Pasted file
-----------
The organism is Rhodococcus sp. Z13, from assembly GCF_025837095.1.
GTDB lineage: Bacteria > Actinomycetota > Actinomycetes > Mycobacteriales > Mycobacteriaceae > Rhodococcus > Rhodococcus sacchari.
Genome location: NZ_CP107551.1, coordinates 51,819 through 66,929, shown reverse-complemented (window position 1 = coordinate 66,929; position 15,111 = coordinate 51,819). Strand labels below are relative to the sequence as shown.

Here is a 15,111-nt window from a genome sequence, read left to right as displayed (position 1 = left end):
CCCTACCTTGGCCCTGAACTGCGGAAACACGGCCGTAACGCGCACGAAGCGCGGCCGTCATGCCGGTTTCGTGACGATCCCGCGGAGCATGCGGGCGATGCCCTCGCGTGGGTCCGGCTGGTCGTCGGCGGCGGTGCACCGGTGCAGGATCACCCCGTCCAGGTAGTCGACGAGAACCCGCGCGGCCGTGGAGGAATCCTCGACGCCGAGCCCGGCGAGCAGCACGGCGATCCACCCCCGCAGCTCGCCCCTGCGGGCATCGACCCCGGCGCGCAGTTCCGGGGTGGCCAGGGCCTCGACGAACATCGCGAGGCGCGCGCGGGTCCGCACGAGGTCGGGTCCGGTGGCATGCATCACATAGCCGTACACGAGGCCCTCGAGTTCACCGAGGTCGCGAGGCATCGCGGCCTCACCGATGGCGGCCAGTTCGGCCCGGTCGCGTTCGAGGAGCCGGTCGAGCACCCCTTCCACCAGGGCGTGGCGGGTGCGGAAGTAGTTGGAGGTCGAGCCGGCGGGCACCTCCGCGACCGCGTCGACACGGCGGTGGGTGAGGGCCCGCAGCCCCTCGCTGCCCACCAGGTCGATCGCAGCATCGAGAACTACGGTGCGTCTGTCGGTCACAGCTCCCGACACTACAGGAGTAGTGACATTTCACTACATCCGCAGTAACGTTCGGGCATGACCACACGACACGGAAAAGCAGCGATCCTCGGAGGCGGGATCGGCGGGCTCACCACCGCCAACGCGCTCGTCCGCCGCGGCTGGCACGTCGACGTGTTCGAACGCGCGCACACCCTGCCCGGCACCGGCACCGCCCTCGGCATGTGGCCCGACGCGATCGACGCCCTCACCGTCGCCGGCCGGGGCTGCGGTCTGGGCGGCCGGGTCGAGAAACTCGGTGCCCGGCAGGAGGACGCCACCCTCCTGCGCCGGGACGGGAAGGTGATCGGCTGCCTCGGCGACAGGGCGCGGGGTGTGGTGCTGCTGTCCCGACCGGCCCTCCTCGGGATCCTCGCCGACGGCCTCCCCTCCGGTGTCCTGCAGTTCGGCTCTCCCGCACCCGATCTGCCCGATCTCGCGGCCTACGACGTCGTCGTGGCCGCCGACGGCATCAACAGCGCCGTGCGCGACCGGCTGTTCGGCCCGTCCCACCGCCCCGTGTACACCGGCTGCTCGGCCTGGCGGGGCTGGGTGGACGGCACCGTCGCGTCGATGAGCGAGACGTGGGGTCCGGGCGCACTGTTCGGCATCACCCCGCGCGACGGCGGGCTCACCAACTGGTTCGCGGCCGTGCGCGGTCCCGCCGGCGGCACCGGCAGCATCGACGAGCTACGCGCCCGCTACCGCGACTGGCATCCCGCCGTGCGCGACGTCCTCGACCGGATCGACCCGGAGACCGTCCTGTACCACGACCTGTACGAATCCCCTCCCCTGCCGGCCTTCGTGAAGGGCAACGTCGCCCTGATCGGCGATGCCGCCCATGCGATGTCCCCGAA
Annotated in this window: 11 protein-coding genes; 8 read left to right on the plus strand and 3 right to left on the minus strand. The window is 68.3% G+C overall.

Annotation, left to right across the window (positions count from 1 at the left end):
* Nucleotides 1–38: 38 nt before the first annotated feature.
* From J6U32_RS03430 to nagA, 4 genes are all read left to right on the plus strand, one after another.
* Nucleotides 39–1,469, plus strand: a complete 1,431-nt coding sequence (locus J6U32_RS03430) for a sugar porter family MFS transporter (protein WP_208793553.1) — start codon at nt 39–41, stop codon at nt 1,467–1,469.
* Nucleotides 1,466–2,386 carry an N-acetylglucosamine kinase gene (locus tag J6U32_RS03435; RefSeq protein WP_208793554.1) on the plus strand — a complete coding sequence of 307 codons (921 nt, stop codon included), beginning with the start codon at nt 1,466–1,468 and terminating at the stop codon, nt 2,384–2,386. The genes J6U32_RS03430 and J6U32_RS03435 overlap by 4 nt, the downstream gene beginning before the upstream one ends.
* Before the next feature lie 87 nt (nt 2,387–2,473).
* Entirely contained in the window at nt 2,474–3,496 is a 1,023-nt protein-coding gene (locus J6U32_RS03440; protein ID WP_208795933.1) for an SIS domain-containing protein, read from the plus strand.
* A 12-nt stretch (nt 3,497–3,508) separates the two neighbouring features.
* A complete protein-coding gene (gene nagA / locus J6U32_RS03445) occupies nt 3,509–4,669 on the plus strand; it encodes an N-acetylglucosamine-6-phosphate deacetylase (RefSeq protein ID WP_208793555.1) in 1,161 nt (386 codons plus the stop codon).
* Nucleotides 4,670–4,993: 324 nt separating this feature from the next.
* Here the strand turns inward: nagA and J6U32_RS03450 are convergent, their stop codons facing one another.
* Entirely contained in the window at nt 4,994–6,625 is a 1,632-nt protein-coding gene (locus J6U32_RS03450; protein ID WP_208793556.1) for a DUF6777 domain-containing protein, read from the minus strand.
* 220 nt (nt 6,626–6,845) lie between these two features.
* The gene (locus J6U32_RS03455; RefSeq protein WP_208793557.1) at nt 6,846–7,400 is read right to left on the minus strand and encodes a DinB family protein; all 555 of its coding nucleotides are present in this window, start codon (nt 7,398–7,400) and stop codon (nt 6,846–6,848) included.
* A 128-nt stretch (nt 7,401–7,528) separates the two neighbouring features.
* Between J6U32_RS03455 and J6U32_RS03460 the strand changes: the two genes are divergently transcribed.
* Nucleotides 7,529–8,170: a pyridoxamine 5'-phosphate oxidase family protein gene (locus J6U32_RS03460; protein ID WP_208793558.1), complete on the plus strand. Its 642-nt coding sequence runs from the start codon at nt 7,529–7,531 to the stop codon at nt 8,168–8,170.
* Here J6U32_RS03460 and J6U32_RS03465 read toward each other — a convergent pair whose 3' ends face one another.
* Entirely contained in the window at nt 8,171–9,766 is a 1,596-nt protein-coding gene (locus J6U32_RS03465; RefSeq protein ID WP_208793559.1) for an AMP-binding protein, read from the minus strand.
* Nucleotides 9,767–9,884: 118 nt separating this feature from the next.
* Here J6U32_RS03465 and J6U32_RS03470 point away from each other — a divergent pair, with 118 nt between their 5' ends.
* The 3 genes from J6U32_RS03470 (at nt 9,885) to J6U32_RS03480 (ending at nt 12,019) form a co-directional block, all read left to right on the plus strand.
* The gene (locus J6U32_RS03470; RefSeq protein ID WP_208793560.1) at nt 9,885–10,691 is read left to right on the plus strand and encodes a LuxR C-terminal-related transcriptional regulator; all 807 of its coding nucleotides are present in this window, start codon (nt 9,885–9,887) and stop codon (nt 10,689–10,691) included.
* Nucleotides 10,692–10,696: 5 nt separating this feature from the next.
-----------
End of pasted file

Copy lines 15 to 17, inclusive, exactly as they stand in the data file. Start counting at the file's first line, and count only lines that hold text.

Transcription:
* A complete protein-coding gene (gene nagA / locus J6U32_RS03445) occupies nt 3,509–4,669 on the plus strand; it encodes an N-acetylglucosamine-6-phosphate deacetylase (RefSeq protein ID WP_208793555.1) in 1,161 nt (386 codons plus the stop codon).
* Nucleotides 4,670–4,993: 324 nt separating this feature from the next.
* Here the strand turns inward: nagA and J6U32_RS03450 are convergent, their stop codons facing one another.